Home | News | A life saved: appreciated and remembered

A life saved: appreciated and remembered

Font size: Decrease font Enlarge font
image June Hendley of Kings Point in Sun City Center has an emotional reunion with Susan O’Sullivan while on a trip to England earlier this month.

An emotional reunion between two women earlier this month has left an impact on both that each says they’ll never forget.

BY PENNY FLETCHER
 
An emotional reunion between two women earlier this month has left an impact on both that each says they’ll never forget.

June Hendley and Susan Mann O’Sullivan have talked on the phone, emailed and Skyped, but they hadn’t seen each other in person since Susan was four years old.  

Meeting with Susan was one of the most important things on June’s agenda during her recent trip back to England.

June, who lives in the Kings Point development of Sun City Center, moved to the United States 22 years ago from England.

A nurse specializing in midwifery, June has delivered countless babies, most of whom she never saw again.

But one day in 1973, a tiny girl was brought to the hospital ward where she worked.

“She was about four weeks old, and she was being tubed because she couldn’t swallow or suck,” June said. “She had failure to thrive. My nursing colleagues tried everything they knew. I guess because I was a little older, more experienced, and had had children already, I just had a feeling what I should do.”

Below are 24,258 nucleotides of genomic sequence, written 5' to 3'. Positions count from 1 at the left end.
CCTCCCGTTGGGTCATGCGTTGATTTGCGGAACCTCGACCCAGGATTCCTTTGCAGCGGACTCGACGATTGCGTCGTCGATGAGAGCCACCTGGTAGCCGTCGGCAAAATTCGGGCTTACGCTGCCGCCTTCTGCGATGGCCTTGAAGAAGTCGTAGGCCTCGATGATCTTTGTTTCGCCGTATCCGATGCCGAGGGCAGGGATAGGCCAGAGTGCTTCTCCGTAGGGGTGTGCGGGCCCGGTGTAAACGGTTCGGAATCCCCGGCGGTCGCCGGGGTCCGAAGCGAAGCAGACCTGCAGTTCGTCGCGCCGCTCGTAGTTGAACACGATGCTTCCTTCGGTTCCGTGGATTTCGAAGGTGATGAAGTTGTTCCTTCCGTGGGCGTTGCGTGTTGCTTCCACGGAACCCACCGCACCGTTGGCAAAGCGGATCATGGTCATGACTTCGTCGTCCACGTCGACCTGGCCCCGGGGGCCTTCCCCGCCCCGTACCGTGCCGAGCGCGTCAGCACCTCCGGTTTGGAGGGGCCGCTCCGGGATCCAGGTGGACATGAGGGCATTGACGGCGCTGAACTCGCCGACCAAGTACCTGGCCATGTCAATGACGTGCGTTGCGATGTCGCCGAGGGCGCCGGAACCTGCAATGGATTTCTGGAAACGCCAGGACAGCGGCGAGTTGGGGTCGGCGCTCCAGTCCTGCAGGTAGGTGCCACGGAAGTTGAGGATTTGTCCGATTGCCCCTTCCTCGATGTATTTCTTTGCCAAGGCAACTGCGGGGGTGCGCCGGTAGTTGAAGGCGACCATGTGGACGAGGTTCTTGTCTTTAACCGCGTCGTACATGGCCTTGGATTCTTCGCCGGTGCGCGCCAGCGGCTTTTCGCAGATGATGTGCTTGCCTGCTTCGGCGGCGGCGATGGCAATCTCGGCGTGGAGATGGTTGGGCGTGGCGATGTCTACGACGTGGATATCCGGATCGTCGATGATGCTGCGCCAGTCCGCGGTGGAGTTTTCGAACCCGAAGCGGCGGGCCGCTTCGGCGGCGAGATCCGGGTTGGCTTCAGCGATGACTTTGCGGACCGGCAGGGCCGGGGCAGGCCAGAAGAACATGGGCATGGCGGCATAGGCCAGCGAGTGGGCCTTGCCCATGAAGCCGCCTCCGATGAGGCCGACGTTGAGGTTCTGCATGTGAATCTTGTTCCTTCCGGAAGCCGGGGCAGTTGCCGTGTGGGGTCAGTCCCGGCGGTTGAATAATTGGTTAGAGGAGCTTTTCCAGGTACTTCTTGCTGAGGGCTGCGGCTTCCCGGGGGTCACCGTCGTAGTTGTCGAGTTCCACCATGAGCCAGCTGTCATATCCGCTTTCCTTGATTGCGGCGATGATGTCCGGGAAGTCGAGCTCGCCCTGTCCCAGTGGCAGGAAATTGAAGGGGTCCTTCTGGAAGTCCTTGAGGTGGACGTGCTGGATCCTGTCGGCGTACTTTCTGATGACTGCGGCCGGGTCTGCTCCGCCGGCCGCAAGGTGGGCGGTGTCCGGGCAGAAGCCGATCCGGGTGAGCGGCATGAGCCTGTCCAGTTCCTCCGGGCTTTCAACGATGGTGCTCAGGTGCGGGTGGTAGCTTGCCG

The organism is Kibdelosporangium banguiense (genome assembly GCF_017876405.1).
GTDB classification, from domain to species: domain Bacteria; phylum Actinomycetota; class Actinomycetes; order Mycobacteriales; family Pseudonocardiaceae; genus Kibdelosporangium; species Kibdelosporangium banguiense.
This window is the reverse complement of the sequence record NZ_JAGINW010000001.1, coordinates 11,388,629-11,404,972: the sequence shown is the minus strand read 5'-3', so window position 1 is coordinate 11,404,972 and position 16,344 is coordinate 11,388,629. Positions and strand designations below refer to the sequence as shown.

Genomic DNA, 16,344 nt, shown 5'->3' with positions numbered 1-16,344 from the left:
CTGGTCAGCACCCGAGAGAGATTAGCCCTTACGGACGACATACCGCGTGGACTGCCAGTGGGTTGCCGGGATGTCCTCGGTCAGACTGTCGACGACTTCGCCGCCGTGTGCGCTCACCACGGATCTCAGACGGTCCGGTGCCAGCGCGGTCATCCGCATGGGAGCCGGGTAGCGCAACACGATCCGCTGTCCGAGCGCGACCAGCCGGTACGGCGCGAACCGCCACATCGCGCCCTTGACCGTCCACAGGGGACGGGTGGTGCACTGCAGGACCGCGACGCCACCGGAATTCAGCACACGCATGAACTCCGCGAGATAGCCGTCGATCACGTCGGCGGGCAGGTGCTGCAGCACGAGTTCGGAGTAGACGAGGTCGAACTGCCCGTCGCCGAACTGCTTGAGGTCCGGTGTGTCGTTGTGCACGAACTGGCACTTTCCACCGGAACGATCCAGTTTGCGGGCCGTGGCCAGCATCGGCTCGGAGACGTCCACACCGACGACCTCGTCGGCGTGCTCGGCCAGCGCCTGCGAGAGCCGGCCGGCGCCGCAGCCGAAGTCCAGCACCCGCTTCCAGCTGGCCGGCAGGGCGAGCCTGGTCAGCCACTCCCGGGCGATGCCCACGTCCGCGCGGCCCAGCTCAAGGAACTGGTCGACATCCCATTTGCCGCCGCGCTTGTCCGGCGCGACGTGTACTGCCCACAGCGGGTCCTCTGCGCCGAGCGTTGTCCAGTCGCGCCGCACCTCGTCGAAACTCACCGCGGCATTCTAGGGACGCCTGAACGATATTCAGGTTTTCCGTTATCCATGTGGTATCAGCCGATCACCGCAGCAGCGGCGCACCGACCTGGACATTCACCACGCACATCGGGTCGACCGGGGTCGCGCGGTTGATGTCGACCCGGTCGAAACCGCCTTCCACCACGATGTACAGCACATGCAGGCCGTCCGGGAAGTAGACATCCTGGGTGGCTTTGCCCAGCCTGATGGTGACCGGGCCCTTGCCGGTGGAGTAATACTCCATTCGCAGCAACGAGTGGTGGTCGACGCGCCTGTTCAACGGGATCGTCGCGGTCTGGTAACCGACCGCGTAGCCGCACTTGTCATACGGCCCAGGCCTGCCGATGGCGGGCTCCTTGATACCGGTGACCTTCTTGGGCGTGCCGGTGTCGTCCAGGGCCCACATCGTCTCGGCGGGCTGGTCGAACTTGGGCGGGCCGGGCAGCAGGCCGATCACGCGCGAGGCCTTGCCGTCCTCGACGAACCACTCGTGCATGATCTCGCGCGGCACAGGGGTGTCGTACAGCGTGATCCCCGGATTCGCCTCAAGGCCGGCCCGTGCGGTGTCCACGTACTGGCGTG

Everyone else had pretty much given up because no matter what they tried, the child continued to worsen.

“They all just put the nipple in her mouth and said she wouldn’t eat,” she said.

So June began by giving the baby lots of love and attention. Holding her and talking to her. Then she tried feeding her but when that didn’t work, she devised a way to get the formula down.

“I knew something had to be done or she wouldn’t survive. I put my thumb under her throat and massaged her throat,” she said, demonstrating how that would force someone to swallow.

Once she had her eating some, June taught the baby’s mother, Beryl, to do it.

“She had other children. Older kids. But she hadn’t thought to do that.”

When Beryl took her daughter home, June continued to check up on her and the family became friends.

June moved to the States in 1991, but never lost contact with Susan’s family and as Susan grew older, she began to talk with June herself.

Now Susan is almost 40 and has an 11-year-old daughter named Sinead. She teaches hair dressing at a college, June said.
In an email interview with Susan, she described the recent meeting as “incredibly emotional.”

“I couldn’t believe I was meeting her. She saved my life,” Susan said. “June emigrated when I was really young and although we have talked on the phone and emailed and Skyped it was absolutely amazing to meet her in the flesh. The day was an emotional roller coaster. There were tears of joy when we met and tears of sadness when we had to leave. Now I’m saving up for a visit to Florida so we can spend more time together.”

For now though, they continue almost daily contact by computer.

  • email Email to a friend
  • print Print version
  • Plain text Plain text
Tags
No tags for this article
Powered by Vivvo CMS v4.1.6